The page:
Keywords: Bargaining, matching markets, mismatch, delay, search

JEL classification: C78, L14

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Title: Dynamics of strategic information transmission in social networks

Pages: 253-295

Authors: Manuel Foerster

Abstract: We develop a dynamic framework of strategic information transmission through cheap talk in a social network. Privately informed agents have different preferences about the action to be implemented by each agent and repeatedly communicate with their neighbors in the network. We first characterize myopic (best response) equilibria as well as fully informative myopic equilibria. Second, we provide a sufficient condition for the existence of a fully informative farsighted (perfect Bayesian) equilibrium. Fully informative myopic and farsighted equilibria essentially take a particular simple form: all communication is truthful along a subnetwork that is a tree. We also consider societies in which both myopic and farsighted agents are present and analyze equilibrium welfare.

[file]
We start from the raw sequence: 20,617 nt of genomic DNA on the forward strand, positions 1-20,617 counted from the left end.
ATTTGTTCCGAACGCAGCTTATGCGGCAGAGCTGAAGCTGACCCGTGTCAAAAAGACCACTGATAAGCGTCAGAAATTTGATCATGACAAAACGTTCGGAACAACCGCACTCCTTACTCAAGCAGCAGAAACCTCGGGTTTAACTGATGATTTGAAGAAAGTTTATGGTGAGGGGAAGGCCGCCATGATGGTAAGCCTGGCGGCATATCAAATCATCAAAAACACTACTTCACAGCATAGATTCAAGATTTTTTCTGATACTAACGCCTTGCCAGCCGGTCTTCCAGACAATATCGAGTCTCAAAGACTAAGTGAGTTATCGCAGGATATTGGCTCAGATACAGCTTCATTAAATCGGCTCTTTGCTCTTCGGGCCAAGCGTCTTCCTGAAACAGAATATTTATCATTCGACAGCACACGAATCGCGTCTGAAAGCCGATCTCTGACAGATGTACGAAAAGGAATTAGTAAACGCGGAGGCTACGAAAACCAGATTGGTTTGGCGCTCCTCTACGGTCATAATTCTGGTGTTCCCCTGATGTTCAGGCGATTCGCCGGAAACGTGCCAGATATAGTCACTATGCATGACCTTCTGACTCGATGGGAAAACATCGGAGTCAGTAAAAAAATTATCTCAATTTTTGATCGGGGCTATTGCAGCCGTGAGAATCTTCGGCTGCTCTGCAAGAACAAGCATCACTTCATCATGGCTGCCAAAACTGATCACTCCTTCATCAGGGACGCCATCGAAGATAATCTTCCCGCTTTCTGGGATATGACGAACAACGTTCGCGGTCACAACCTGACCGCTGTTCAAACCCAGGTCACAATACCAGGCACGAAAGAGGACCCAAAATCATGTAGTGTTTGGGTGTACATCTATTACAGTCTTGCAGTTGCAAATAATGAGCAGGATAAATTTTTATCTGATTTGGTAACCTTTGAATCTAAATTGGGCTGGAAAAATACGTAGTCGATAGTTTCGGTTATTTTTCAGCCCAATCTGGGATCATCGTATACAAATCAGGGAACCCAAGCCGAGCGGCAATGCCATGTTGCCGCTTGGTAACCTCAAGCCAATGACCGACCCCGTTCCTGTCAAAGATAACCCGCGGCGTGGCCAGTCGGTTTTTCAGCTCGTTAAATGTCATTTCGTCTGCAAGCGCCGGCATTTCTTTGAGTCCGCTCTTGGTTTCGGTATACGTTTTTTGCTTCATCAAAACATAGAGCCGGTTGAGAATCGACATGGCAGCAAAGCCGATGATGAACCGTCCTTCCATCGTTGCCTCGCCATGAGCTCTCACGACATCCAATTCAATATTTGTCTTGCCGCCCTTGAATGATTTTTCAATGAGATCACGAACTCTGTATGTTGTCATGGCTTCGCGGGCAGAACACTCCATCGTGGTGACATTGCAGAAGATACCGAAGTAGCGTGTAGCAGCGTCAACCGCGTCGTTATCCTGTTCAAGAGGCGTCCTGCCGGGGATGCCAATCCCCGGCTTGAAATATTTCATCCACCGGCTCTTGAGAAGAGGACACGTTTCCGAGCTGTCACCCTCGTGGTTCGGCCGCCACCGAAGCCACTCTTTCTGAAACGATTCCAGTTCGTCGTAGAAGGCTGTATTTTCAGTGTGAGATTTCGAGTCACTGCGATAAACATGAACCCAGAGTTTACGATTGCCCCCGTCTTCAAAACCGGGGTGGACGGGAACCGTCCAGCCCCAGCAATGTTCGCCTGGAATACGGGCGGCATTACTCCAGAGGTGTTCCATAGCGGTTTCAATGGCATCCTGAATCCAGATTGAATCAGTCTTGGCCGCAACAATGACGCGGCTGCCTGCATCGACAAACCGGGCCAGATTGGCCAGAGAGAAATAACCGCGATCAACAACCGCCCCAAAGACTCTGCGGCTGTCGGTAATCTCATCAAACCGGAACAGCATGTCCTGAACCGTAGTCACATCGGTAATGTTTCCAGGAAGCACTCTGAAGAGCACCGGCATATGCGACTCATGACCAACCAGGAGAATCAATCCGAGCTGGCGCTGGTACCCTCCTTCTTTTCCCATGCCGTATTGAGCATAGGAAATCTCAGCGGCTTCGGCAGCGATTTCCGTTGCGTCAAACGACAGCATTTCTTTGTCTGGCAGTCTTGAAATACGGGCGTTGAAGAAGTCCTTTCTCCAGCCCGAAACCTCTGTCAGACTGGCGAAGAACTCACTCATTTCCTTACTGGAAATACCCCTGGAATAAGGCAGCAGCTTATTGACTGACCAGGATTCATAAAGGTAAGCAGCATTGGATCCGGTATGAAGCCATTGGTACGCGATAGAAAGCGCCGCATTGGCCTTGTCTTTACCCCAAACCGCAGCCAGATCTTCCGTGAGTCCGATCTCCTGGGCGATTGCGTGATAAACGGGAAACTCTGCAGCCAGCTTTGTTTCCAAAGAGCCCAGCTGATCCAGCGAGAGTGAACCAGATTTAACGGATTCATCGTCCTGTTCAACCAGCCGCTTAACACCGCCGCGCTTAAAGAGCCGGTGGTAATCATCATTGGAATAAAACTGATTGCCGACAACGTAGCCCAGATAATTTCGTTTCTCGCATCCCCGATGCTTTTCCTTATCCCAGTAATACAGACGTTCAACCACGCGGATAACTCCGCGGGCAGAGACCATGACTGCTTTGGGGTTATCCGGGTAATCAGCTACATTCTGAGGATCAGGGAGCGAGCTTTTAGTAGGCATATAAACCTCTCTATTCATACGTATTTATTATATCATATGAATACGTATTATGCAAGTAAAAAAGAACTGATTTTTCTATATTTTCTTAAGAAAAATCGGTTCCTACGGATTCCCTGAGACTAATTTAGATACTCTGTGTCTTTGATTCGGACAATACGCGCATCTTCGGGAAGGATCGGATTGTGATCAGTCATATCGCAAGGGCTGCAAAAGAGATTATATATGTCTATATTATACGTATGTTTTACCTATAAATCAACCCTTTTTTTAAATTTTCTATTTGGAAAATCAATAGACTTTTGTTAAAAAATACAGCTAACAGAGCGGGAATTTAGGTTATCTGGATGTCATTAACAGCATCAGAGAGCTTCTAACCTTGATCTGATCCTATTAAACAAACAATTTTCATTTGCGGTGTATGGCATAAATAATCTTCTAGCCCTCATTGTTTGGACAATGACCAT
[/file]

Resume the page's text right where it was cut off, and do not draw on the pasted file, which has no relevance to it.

Furthermore, we extend our model to public communication and investigate the implications of our results for the design of institutions. Finally, our analysis reveals that myopic equilibria tend to Pareto dominate farsighted equilibria, in particular if a social planner has designed the network optimally.

Keywords: Cheap talk, information aggregation, learning, social networks, strategic communication

JEL classification: C72, D82, D83, D85

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Title: On competitive nonlinear pricing

Pages: 297-343

Authors: Andrea Attar, Thomas Mariotti, François Salanié